Dorris Ranch Trees Turned into Energy

Seneca Turns Local Blight into Local Clean Energy

Seneca’s renewable energy plant is clean and green.  The diseased Dorris Ranch trees will be put to their highest and best use by being incinerated to create renewable energy for the local community.

Dorris Ranch was the nation’s first filbert farm.  It has continued to operate since being founded in 1903.  Eastern filbert blight was discovered on the ranch over a decade ago and measures were taken to slow the blight’s progress but ultimately the blight is terminal and it kills every tree it infects.  The infected wood must be destroyed.  Even after a tree has been cut and felled, the fungus can continue to produce spores from cankers sitting in brush piles and the blight can continue to spread from within or next to an orchard.

Workers have cut down about 1,400 of the sickliest trees which will be replaced with blight resistant trees later this year.  This week Lane Forest Products is chipping the felled trees and hauling to Seneca Sustainable Energy to be used as fuel in their state-of-the-art biomass plant instead of being burned out in the open

Seneca Sustainable Energy has the cleanest running biomass plant in America.  The Environmental Protection Agency estimates the benzene emissions from open burning is 163 times more than if burned in the renewable energy facility.  Open burning would generate 672 times more greenhouse gases than controlled combustion, and 960 times more hydrocarbons.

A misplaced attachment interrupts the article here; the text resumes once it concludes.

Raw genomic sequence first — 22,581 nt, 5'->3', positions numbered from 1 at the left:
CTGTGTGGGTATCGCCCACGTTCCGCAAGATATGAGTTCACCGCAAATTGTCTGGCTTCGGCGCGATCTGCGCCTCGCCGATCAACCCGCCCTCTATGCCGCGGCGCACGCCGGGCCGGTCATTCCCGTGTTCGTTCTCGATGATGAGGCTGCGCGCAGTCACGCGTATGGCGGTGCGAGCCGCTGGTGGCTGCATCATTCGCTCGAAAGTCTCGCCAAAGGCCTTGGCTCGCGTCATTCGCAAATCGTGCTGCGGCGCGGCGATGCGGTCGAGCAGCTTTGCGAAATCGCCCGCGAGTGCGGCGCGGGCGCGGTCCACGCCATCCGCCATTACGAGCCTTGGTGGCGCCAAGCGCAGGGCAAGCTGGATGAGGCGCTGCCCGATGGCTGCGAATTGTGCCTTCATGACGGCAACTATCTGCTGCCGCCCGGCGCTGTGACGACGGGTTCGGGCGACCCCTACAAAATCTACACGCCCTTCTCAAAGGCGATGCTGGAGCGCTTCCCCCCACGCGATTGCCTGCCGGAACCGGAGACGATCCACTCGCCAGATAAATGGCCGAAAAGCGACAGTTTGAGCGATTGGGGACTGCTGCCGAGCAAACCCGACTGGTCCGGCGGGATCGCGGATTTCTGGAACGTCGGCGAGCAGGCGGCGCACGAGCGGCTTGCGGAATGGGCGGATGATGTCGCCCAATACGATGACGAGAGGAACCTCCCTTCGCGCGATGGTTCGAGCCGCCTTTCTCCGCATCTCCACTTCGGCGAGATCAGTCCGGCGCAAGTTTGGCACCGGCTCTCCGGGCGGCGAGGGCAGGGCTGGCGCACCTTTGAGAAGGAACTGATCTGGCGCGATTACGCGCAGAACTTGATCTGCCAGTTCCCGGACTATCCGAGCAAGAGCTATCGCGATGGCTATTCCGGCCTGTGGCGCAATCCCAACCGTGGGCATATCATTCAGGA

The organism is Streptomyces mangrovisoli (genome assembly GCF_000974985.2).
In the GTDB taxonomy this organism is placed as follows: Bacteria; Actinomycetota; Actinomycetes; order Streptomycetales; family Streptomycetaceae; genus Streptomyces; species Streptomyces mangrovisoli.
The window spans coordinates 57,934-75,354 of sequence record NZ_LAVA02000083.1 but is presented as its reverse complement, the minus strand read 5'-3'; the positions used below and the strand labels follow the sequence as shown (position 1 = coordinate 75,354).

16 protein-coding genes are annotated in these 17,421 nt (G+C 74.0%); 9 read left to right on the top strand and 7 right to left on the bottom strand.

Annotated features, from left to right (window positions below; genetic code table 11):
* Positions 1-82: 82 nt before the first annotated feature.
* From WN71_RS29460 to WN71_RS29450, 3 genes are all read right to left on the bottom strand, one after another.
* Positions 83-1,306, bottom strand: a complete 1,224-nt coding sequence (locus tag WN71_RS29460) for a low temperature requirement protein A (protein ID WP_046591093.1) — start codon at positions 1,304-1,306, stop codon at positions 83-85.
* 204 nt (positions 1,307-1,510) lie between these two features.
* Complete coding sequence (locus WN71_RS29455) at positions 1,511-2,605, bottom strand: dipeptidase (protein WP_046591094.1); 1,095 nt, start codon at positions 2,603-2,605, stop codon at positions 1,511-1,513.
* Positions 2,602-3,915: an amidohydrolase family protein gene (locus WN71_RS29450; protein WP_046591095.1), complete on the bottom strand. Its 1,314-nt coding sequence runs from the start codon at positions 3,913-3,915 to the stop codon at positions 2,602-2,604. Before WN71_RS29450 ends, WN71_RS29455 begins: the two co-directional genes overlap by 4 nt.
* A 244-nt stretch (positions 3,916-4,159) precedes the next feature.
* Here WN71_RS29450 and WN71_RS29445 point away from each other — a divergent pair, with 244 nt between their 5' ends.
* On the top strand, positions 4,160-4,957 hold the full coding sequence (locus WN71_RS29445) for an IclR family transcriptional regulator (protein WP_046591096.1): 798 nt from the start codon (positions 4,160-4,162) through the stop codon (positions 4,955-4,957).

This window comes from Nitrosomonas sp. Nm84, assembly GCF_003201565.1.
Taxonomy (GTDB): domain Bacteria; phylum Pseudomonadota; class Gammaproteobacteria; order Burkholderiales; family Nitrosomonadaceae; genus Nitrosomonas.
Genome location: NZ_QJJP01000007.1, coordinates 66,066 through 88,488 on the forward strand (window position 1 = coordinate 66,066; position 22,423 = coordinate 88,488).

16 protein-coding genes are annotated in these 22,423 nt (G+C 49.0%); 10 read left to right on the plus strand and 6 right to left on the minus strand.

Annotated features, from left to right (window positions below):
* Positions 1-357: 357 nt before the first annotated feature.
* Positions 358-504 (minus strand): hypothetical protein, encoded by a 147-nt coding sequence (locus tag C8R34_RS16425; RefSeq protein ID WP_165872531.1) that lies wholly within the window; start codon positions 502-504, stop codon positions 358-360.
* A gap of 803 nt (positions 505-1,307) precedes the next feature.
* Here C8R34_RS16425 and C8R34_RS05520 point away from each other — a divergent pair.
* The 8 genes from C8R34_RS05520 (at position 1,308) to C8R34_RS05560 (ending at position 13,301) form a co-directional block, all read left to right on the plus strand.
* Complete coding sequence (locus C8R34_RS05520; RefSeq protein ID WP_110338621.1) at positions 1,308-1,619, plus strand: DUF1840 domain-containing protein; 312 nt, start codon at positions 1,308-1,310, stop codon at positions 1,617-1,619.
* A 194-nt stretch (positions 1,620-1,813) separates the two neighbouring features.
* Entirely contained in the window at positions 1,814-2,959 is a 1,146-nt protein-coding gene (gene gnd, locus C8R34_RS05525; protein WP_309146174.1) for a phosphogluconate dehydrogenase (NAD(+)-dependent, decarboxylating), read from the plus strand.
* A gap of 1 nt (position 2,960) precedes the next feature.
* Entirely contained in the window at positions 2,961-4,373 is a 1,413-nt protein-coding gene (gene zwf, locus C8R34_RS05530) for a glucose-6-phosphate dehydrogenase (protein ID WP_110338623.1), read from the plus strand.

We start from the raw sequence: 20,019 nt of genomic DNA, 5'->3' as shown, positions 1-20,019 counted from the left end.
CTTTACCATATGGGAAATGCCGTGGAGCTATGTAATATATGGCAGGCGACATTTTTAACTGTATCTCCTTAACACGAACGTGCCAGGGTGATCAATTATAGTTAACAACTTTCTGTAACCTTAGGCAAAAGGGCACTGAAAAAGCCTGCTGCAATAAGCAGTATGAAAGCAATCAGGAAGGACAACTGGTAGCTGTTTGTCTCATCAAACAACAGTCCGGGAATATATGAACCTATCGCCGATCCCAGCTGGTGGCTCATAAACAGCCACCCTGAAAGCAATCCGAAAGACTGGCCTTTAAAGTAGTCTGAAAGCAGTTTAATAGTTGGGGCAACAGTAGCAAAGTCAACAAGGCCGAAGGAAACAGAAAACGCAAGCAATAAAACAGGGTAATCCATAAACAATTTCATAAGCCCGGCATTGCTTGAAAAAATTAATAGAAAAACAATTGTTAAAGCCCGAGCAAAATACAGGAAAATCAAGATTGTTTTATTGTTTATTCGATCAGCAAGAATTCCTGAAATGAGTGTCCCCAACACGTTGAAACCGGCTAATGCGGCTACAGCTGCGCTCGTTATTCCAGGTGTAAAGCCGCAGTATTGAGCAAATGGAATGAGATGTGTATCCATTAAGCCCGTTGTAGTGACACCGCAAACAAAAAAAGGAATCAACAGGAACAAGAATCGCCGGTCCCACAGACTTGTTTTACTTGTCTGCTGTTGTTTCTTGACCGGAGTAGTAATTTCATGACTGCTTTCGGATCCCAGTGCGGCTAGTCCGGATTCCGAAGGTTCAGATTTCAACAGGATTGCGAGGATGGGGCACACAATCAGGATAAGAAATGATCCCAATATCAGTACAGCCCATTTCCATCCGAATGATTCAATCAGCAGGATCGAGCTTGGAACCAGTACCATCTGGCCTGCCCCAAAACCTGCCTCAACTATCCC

Over 25% of the $65 million dollar investment was dedicated to the air emission control equipment and technology.

Burning the trees in Seneca’s facility will create the least amount of waste while creating the greatest benefit.

Seneca is proud to be a part of the solution for the diseased historic filbert trees.  They have captured drone footage of the effort including the chipping, hauling and truck dump into their facility.

“This is just another in a long-list of local projects whereby wood biomass has been recycled and utilized for a common good as opposed to landfilling or burning in the open environment.  We’re so glad to help the community in this regard and to see the historic Dorris Ranch returned to a more healthy state for all to enjoy”, said Seneca’s CEO Todd Payne.